“I think the purpose of having a P-8 in the air is to be able to publicize that occurrence,” Cooper said. “If they’re intercepting an American ship or American aircraft, in this scenario, so shortly after a [meeting between Biden and Chinese General Secretary Xi Jinping], I think that will demonstrate that these efforts to do crisis management are unlikely to get anywhere.”

China has claimed sovereignty over most of the South China Sea, including vast swathes of waterways that fall within the Philippines’s exclusive economic zone. Beijing has buttressed those claims by building artificial islands large enough to house military personnel and equipment, but Marcos has hardened his government’s policy in response after years of conciliatory gestures from then-President Rodrigo Duterte failed to curtail China’s activity in the area.

“The situation has become more dire than it was before,” Marcos said Monday while traveling in Hawaii, the headquarters of the U.S. Indo-Pacific Command. “The PLA has started to show interest … lowly using these atolls [and] shoals] as a basis for building bases. … They are approaching — have come closer and closer to the Philippine coastline — and the nearest one is now around 60 nautical miles from the nearest Philippine coast.”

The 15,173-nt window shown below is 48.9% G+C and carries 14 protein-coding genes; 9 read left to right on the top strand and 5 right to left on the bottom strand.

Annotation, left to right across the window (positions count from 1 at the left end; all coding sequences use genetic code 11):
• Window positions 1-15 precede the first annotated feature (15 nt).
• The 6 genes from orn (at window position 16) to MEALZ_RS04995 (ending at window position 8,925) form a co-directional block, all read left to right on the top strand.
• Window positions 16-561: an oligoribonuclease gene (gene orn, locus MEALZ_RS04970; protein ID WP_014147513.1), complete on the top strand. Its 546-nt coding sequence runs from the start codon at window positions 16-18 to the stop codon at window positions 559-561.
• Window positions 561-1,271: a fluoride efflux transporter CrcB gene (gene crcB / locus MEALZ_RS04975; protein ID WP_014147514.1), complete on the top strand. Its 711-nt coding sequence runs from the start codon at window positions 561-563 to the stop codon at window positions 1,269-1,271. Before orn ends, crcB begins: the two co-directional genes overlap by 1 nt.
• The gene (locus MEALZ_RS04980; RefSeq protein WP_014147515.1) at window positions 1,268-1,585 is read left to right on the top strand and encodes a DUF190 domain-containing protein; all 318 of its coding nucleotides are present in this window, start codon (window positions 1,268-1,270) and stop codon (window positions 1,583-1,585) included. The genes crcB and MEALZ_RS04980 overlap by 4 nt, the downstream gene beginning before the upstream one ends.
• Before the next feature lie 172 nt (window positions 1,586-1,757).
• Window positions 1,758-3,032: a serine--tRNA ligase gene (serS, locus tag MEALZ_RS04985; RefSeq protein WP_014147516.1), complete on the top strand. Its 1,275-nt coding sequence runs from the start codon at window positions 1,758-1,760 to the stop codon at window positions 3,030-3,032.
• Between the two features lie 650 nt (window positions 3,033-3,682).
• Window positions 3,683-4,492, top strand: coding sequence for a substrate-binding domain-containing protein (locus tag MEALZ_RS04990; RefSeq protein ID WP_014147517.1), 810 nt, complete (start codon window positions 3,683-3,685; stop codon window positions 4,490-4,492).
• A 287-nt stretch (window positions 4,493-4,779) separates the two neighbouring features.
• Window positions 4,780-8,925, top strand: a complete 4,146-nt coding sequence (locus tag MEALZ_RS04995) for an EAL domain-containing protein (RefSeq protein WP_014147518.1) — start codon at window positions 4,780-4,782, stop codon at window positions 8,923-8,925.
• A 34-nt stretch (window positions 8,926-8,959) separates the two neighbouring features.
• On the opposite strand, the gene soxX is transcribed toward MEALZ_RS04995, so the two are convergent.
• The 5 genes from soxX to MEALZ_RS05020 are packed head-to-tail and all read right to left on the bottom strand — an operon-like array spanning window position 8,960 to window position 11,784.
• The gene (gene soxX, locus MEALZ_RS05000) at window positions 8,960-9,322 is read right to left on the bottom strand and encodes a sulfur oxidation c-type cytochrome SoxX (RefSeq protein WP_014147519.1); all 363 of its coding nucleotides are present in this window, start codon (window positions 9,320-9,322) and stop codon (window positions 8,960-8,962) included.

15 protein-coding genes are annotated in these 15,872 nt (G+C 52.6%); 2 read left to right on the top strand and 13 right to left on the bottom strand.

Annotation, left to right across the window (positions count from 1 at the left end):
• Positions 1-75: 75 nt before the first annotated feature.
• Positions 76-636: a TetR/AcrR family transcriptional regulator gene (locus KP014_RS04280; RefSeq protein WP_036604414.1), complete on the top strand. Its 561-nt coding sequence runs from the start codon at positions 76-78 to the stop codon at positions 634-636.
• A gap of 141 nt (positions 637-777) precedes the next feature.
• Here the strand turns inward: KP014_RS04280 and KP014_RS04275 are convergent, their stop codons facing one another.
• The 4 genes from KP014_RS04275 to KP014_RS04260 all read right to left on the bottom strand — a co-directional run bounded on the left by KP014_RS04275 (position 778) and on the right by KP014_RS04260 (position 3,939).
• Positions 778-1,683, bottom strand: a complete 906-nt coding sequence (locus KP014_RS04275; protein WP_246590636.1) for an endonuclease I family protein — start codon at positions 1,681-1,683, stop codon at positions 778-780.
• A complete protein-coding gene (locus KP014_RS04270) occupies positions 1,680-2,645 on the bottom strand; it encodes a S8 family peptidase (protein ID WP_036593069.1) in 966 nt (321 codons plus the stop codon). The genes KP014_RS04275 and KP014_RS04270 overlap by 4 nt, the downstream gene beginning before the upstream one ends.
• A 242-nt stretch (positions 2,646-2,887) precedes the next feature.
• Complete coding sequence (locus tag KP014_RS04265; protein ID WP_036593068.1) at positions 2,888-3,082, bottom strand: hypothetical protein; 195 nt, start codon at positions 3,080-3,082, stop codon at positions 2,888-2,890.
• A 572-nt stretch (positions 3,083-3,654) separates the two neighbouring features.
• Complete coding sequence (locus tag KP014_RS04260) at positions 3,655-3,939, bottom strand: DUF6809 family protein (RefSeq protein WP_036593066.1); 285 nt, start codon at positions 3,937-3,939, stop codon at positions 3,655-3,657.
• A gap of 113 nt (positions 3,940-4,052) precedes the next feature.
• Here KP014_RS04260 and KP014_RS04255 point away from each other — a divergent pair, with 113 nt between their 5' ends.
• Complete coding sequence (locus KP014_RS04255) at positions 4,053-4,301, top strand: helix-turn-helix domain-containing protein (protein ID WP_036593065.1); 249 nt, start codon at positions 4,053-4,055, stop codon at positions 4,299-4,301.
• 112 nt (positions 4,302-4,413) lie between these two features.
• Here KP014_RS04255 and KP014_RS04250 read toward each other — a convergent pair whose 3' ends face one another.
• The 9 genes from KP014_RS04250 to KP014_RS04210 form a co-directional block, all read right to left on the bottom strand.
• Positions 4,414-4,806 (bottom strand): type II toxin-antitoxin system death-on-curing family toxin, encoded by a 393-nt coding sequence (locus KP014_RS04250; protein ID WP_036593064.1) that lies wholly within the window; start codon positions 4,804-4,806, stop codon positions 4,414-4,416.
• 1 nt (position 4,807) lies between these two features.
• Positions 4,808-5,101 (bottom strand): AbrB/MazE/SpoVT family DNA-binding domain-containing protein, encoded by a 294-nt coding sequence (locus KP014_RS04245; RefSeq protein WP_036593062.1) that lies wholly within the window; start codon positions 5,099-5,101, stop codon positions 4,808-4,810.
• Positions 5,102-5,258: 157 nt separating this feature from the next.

China acknowledged those “construction activities” but insisted on their propriety. “China’s position and claims concerning the South China Sea issue are solidly grounded in history and the law,” Chinese Foreign Ministry spokeswoman Mao Ning said. “China carrying out construction activities on its own territory is a matter purely within the scope of China’s sovereignty and other countries have no right to point fingers at it.”

An international tribunal ruled in favor of the Philippines in 2016, but China has declared that ruling “null and void.” China has attempted to negotiate a so-called code of conduct with the Association of Southeast Asian Nations, but those talks have been hampered by the fact that China’s claims in the South China Sea run contrary to the territorial claims of several ASEAN states, including the Philippines.

“So we’ve taken the initiative to approach those other countries around ASEAN with whom we have existing territorial conflicts,” Marcos said Monday. “And hopefully this will grow further … bilaterally with the different countries around ASEAN whom we have conflicts with, but with whom, I think, we can find a way to maintain the status quo.”


China hastened to note it would ignore any agreement that those neighboring states adopted among themselves. “Formulating a Code of Conduct in the South China Sea is an important task for China and ASEAN countries to implement the Declaration on the Conduct of Parties in the South China Sea,” Mao said Monday. “Any departure from the DOC framework and its spirit will be null and void.”

Marcos made a similar point concerning China’s claims. “The Philippines will not give a single square inch of our territory to any foreign power,” he said in Hawaii.

© 2023 Washington Examiner